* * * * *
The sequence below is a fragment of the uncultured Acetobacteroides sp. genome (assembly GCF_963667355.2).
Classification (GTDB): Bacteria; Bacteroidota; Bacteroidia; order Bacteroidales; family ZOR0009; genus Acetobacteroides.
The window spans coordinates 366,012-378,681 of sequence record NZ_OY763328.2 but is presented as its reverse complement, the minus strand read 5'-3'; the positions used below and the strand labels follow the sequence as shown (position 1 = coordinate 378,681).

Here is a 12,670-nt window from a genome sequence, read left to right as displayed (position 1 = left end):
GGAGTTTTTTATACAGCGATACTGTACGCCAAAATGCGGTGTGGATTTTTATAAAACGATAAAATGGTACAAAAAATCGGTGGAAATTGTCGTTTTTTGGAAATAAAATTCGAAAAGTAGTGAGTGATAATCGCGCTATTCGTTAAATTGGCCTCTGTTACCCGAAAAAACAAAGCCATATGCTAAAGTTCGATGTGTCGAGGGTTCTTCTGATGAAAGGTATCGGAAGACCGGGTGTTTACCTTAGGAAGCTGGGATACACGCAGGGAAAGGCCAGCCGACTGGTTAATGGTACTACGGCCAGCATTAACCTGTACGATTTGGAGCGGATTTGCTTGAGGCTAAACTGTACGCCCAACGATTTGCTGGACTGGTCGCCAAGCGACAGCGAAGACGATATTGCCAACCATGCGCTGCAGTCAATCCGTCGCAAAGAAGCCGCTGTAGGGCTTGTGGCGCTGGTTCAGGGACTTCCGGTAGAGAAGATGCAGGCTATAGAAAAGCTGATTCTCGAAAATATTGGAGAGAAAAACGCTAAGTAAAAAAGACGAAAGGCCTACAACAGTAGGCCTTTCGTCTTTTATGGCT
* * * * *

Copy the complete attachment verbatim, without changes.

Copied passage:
The sequence below is a fragment of the uncultured Acetobacteroides sp. genome (assembly GCF_963667355.2).
Classification (GTDB): Bacteria; Bacteroidota; Bacteroidia; order Bacteroidales; family ZOR0009; genus Acetobacteroides.
The window spans coordinates 366,012-378,681 of sequence record NZ_OY763328.2 but is presented as its reverse complement, the minus strand read 5'-3'; the positions used below and the strand labels follow the sequence as shown (position 1 = coordinate 378,681).

Here is a 12,670-nt window from a genome sequence, read left to right as displayed (position 1 = left end):
GGAGTTTTTTATACAGCGATACTGTACGCCAAAATGCGGTGTGGATTTTTATAAAACGATAAAATGGTACAAAAAATCGGTGGAAATTGTCGTTTTTTGGAAATAAAATTCGAAAAGTAGTGAGTGATAATCGCGCTATTCGTTAAATTGGCCTCTGTTACCCGAAAAAACAAAGCCATATGCTAAAGTTCGATGTGTCGAGGGTTCTTCTGATGAAAGGTATCGGAAGACCGGGTGTTTACCTTAGGAAGCTGGGATACACGCAGGGAAAGGCCAGCCGACTGGTTAATGGTACTACGGCCAGCATTAACCTGTACGATTTGGAGCGGATTTGCTTGAGGCTAAACTGTACGCCCAACGATTTGCTGGACTGGTCGCCAAGCGACAGCGAAGACGATATTGCCAACCATGCGCTGCAGTCAATCCGTCGCAAAGAAGCCGCTGTAGGGCTTGTGGCGCTGGTTCAGGGACTTCCGGTAGAGAAGATGCAGGCTATAGAAAAGCTGATTCTCGAAAATATTGGAGAGAAAAACGCTAAGTAAAAAAGACGAAAGGCCTACAACAGTAGGCCTTTCGTCTTTTATGGCT